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ERIC Number: EJ763853
Record Type: Journal
Publication Date: 2007-Feb
Pages: 18
Abstractor: Author
Reference Count: N/A
ISBN: N/A
ISSN: ISSN-0030-9230
Remapping Racial Boundaries: Teachers as Border Police and Boundary Transgressors in Post-Emancipation Black Education, USA, 1861-1876
Butchart, Ronald E.
Paedagogica Historica: International Journal of the History of Education, v43 n1 p61-78 Feb 2007
Access to education formed a substantial boundary in the slave-holding South prior to the American Civil War (1861-1865). After emancipation, African-Americans demanded full access to formal schooling as one symbol of their freedom, seeking thereby to redraw the region's social map. Three groups of teachers in the freed people's schools participated in that historic process of redrawing social boundaries: southern white teachers, northern white teachers and black teachers from both the North and the South. In the process of teaching in the new black schools, each group was crossing racial and social boundaries. Further, each group was mediating the freed people's educational designs, struggling to establish and police educational boundaries that, in many cases, did not push as deeply into traditional territory as the freed people intended. (Contains 58 footnotes.)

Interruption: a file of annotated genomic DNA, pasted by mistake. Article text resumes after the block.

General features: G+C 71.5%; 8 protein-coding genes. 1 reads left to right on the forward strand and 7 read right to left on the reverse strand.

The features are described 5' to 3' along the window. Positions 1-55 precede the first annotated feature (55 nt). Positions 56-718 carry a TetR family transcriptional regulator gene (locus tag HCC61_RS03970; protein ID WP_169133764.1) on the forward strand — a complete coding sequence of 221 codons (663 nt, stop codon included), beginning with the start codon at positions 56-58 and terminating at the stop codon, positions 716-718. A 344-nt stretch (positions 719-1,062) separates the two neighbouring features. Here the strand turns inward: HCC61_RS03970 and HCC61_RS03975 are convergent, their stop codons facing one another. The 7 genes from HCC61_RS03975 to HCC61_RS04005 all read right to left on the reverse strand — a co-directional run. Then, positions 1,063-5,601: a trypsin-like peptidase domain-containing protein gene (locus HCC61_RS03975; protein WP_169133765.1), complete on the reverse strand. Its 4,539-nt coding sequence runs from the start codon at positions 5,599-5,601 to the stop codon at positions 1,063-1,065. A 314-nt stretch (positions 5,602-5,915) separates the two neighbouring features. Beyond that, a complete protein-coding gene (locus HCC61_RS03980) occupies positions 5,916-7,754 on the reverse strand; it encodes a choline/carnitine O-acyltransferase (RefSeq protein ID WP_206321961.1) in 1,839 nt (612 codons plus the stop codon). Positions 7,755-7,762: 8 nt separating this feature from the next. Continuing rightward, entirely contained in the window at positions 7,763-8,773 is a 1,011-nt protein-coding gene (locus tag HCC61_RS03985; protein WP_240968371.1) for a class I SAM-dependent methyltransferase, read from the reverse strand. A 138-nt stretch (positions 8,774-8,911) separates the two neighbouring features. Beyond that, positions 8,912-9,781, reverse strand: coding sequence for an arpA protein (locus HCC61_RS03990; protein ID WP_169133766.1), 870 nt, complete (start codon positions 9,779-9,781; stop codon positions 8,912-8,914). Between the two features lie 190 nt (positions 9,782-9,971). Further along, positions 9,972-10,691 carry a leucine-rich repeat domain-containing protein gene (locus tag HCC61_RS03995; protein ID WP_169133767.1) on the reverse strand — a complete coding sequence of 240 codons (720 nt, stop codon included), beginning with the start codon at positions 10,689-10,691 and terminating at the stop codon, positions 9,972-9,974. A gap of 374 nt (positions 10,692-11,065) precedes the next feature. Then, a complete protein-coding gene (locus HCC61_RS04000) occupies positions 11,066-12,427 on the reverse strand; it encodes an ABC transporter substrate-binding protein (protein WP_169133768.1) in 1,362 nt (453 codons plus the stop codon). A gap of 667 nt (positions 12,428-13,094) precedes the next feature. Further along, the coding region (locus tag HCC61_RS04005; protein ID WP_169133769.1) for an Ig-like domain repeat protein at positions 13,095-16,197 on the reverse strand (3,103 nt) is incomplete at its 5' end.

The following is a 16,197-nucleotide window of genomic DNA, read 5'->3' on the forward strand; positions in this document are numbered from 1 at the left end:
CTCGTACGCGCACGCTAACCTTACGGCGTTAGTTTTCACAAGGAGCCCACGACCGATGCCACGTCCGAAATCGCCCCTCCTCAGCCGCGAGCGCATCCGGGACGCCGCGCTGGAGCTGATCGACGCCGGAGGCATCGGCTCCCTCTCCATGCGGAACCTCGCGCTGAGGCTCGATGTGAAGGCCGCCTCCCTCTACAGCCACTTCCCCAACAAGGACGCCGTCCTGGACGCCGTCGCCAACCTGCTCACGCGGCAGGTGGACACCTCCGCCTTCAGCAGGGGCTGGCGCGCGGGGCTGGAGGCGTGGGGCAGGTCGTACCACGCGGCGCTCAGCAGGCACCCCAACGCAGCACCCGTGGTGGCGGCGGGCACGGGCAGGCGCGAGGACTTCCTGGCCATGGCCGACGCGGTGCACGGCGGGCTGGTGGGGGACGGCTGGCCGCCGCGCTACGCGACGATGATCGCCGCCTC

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Publication Type: Journal Articles; Reports - Descriptive
Education Level: N/A
Audience: N/A
Language: English
Sponsor: N/A
Authoring Institution: N/A
Identifiers - Location: United States